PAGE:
There’s a classic cynic’s answer to the question of “What is the cloud?” — “It’s just someone else’s computer that you rent.” And you know what, aside from a few minor details, it’s not wrong.
I eagerly await explanations about how this is not in fact correct in the comments section.
Well, the renting part is certainly true enough. Although Terra itself is free and open to all, you do have to pay for any actual work that you request from the underlying cloud service provider, which is currently Google Cloud Platform (GCP) (we’re working with Microsoft to add support for Azure).
The good news is that you can get free credits to try out GCP and Terra, and see if this all works for you, without paying anything out of pocket. Let’s go over the key steps involved in setting up your free trial with GCP and using the credits to do work in Terra.
Get free cloud credits from Google Cloud
GCP’s free trial program currently provides $300 worth of free credits to new users to spend over a period of 90 days. You can use the free credits to cover any GCP services, whether you use GCP’s web interfaces or you go through Terra, with a few usage limitations.
It’s all fairly straightforward to set up. You go to the GCP Console to sign up for the free trial (at this stage both “Activate” and “Try for free” go to the same signup form), then follow the instructions to set up a billing account. This requires that you provide either a credit card, a PayPal account or a bank account (which can take a few days to clear).
As explained in the GCP free credits documentation, the billing information is essentially a proxy for an identity check and is necessary to limit abuse; for example, to prevent people from creating multiple free trial accounts to mine bitcoin. And yes, some people will absolutely try to do that. When Terra first launched, we offered free credits without requiring any banking information in order to maximize access, but we eventually had to discontinue the program due to repeated abuse by hordes of bitcoin miners. Boo.
Rest assured however that GCP guarantees they will not charge your account automatically for anything when your free trial ends. You’ll have the opportunity to upgrade your account by expressly allowing GCP to charge your account, but if you don’t do it, your account will automatically be downgraded to access only their Free Tier services. Note, that does mean you’ll lose access to any data you might have stored under that account, so it’s worth planning ahead for what you’re going to do when your trial ends.
Finally, there is one thing that’s not super clear in this process and occasionally trips people up: the billing account setup doesn’t actually activate your free trial! So make sure you activate it, either by hitting “Activate” in the banner at the top of any console page, or “Upgrade” in the “Promotional credits” panel of the Billing dashboard. Even though the “upgrade” language makes it sound like you’re flipping the switch to allow GCP to bill you, that’s not the case; you’re just “upgrading” to GCP’s paid services using the free credits for payment.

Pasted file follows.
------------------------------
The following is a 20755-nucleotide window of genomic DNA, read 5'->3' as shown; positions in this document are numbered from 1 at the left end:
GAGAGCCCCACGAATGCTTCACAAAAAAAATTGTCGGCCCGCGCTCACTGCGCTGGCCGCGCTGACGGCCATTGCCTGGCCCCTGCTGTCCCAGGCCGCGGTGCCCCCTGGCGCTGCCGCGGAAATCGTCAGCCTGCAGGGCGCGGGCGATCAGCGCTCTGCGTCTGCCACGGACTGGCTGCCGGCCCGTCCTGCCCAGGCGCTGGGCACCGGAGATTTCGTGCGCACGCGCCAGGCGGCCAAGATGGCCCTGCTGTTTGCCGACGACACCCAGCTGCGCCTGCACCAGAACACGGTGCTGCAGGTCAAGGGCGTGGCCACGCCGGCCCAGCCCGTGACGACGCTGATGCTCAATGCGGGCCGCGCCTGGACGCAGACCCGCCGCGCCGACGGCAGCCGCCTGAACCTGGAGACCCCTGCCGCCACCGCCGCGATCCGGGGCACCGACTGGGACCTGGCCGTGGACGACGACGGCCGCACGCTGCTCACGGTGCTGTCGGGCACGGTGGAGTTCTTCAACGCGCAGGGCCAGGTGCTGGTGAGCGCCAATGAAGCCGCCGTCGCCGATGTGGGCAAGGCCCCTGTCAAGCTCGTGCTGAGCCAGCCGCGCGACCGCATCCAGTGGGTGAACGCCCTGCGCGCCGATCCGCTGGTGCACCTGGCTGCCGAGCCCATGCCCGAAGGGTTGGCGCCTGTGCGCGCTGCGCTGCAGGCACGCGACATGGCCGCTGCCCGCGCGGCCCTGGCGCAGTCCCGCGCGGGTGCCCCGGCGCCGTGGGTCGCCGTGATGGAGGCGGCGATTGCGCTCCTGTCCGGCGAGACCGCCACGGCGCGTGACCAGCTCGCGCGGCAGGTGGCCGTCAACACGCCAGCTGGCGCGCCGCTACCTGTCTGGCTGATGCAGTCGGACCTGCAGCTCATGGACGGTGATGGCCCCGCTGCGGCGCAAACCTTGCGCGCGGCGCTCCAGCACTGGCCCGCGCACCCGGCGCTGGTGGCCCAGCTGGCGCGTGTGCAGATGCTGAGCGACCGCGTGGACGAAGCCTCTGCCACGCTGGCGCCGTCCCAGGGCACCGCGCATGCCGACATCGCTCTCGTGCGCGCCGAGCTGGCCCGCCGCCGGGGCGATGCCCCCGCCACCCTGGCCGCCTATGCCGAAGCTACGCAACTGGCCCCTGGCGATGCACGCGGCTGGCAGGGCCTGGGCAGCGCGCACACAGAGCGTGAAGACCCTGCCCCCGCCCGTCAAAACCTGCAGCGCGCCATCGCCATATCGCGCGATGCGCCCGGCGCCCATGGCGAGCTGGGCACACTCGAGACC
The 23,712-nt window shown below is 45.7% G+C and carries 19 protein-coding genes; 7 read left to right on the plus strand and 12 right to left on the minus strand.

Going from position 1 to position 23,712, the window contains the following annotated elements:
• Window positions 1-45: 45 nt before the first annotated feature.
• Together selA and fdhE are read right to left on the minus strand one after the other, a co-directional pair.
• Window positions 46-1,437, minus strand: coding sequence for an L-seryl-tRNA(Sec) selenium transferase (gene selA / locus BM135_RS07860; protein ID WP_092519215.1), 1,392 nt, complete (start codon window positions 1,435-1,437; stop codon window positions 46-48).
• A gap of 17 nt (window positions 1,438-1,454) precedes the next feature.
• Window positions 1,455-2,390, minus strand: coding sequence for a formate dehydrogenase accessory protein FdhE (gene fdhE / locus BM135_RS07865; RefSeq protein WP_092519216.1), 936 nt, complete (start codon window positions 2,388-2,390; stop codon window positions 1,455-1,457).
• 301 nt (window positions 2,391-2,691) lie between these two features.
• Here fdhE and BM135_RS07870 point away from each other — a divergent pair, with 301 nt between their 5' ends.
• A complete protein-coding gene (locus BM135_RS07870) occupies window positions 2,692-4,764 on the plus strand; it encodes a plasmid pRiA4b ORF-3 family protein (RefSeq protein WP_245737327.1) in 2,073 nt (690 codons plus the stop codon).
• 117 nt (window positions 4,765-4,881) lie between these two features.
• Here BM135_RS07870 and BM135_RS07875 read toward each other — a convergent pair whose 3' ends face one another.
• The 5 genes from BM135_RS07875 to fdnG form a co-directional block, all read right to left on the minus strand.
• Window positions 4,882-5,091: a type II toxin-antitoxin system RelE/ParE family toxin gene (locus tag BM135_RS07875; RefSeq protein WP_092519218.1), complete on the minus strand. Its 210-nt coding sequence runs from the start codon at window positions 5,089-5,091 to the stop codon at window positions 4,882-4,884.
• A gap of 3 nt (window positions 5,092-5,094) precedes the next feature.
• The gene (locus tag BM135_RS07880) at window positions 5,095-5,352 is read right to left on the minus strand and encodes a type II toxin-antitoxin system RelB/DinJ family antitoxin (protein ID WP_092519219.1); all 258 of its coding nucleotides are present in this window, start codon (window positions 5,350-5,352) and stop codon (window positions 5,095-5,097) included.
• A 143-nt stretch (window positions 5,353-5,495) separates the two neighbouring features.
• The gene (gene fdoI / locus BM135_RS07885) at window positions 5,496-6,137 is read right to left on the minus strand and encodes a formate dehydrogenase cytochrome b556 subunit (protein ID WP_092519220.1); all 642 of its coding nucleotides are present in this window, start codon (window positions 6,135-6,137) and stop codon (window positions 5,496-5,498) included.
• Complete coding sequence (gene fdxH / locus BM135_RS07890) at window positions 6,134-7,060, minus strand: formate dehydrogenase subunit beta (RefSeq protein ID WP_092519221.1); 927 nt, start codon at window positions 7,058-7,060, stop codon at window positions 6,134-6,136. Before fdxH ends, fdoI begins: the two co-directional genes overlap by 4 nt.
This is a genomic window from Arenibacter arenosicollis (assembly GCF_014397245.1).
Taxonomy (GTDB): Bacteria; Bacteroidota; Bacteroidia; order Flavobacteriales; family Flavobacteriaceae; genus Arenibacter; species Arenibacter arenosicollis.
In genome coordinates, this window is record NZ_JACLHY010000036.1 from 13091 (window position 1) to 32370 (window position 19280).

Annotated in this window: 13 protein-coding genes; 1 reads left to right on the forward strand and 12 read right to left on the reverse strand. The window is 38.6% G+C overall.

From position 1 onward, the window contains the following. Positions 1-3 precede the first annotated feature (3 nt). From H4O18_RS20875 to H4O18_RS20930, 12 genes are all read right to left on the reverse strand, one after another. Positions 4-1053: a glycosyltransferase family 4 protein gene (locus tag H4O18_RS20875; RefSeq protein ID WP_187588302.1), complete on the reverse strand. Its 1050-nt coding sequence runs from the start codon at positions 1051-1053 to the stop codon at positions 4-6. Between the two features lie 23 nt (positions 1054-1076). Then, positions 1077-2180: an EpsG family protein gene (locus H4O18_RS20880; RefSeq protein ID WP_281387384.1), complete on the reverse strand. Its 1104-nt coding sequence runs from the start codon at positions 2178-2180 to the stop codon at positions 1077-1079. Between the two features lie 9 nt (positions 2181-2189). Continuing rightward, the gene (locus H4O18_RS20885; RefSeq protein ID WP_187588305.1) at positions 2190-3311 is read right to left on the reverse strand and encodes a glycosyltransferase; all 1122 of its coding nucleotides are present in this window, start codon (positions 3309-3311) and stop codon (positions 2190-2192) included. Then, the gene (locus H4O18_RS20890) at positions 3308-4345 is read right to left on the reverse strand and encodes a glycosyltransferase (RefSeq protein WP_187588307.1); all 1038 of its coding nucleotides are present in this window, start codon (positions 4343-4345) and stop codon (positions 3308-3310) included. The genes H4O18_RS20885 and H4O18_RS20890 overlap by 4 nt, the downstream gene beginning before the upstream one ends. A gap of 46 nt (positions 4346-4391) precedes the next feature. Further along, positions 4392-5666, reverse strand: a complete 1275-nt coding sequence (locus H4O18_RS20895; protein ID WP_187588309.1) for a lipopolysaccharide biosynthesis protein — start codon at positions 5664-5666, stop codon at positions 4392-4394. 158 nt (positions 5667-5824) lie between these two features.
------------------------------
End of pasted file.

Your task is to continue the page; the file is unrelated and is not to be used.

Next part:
Use your free cloud credits in Terra
At this point you’re all set to use GCP services through their console, but if you’re on this blog you probably want to use them through Terra, yes? Yes!
To do that, you need to give Terra permission to use your GCP billing account. Think of Terra as your butler — when you give her some errands to run, she needs to be able to give the dry cleaner your billing info so they can invoice you for getting that pesky mustard stain out of your favorite blouse. So, from the GCP Billing dashboard, you’ll go to the “Account management” page, where you’ll be able to add “email@example.com” as a Billing Account User.
If you have any trouble navigating this part of the GCP console, you can find step-by-step instructions in the Terra billing doc, under “Link Terra to your Billing Account on GCP console”.
With that set up on the GCP side, you’ll head over to the Terra Billing dashboard to create a billing project linked to your GCP billing account. If the previous step worked correctly AND you are logged in with the same Google identity, your GCP billing account will show up automatically in the dropdown menu. Pick a unique name for your Terra billing project and you’re off to the races.
Once you’ve created your billing project, you’ll be able start cloning or creating workspaces, launching workflows and cloud environments, and generally do work in Terra using those lovely free credits. Woohoo!
You’ll see your new Terra billing project up in your GCP Billing dashboard, and that’s where you’ll be able to track your spending, set budget alerts and so on. To learn more about billing and costs, start here.
How much work you can do with those $300 is a story for another time, but in my experience it’s more than enough to work through the Quickstart tutorials plus a good selection of the pre-loaded workspaces that are available in the Terra Showcase. Some researchers have even reported covering the majority of a medium-size exome analysis project with the free credits.
Anyway, I hope that helps you get started. If you run into any trouble or have questions about topics that I didn’t cover here, don’t hesitate to reach out to the Terra Helpdesk. I’d also love to hear from you about what you’d like to read next on this blog: setting up and managing your Terra account within an organizational context, or predicting, tracking and controlling computing costs. Let me know in the comments below!
Have not tried Terra yet but I congratulate you on the clarity and specificity of your Getting started note. Smartly done
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